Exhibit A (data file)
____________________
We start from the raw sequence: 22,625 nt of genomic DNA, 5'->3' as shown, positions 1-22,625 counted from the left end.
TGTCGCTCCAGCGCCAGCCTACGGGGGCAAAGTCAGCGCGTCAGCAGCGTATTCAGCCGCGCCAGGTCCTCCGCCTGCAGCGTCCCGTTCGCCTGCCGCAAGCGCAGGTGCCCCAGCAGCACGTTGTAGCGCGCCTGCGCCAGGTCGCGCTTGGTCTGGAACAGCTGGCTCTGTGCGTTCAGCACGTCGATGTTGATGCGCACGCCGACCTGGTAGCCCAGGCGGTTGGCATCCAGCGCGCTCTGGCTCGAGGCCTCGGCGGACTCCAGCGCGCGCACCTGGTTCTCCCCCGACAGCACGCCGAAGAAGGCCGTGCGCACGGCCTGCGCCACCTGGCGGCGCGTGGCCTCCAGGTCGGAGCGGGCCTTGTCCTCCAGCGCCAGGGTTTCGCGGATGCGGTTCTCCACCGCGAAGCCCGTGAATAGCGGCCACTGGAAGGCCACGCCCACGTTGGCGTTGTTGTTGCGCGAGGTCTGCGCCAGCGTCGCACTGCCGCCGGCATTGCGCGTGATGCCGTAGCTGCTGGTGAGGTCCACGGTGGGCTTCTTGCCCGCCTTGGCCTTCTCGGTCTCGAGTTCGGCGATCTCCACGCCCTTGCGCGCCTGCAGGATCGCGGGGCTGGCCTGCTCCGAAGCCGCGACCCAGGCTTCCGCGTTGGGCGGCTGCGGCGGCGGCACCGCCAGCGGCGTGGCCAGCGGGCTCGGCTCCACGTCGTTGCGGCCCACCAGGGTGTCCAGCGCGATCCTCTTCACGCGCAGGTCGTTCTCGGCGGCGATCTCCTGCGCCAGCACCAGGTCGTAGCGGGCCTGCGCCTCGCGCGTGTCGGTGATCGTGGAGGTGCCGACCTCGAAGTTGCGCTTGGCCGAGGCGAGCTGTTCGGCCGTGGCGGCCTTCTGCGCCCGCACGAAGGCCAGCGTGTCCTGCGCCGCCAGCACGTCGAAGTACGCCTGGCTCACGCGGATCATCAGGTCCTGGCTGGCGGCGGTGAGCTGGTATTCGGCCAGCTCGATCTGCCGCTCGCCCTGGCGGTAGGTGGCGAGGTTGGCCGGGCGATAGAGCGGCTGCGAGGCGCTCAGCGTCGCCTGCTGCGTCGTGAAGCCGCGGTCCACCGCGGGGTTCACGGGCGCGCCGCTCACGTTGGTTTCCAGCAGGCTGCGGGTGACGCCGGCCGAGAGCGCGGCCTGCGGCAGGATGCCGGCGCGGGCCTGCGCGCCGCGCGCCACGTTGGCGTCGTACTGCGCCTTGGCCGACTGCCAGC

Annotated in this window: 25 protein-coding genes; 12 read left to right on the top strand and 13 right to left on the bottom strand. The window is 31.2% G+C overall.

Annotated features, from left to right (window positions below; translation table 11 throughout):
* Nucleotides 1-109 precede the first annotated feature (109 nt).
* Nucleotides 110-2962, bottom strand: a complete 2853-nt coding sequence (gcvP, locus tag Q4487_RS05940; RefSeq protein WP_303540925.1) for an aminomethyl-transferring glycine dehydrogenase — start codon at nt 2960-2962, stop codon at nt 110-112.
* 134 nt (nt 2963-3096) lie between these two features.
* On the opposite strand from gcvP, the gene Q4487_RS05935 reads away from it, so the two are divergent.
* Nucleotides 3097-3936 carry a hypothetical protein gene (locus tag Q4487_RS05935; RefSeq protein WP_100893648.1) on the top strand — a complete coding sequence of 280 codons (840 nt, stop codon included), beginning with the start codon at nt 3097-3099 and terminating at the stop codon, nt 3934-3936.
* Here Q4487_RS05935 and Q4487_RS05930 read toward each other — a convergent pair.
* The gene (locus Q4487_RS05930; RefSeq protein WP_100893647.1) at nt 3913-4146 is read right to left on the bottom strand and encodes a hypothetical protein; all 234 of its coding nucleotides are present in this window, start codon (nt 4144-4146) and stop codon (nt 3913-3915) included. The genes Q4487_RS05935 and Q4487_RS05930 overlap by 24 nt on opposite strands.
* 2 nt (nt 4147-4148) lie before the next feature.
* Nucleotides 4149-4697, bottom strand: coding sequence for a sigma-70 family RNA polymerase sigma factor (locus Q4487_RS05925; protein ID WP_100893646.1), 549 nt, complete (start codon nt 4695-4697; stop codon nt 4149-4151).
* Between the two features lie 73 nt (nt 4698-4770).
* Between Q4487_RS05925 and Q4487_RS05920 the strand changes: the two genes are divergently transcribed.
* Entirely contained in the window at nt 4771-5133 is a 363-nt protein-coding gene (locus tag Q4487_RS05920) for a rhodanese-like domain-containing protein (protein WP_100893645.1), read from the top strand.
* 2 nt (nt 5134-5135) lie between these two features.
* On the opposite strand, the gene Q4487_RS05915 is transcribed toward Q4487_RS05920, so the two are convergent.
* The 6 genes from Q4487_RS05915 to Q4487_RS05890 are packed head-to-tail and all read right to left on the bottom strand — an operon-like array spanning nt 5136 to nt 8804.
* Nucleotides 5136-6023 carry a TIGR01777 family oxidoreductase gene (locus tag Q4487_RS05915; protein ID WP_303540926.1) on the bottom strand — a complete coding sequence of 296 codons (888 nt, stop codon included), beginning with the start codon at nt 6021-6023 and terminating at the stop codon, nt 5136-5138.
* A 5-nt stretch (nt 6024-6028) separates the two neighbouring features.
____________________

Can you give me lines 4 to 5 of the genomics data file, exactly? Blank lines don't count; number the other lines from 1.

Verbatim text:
Annotated features, from left to right (window positions below; translation table 11 throughout):
* Nucleotides 1-109 precede the first annotated feature (109 nt).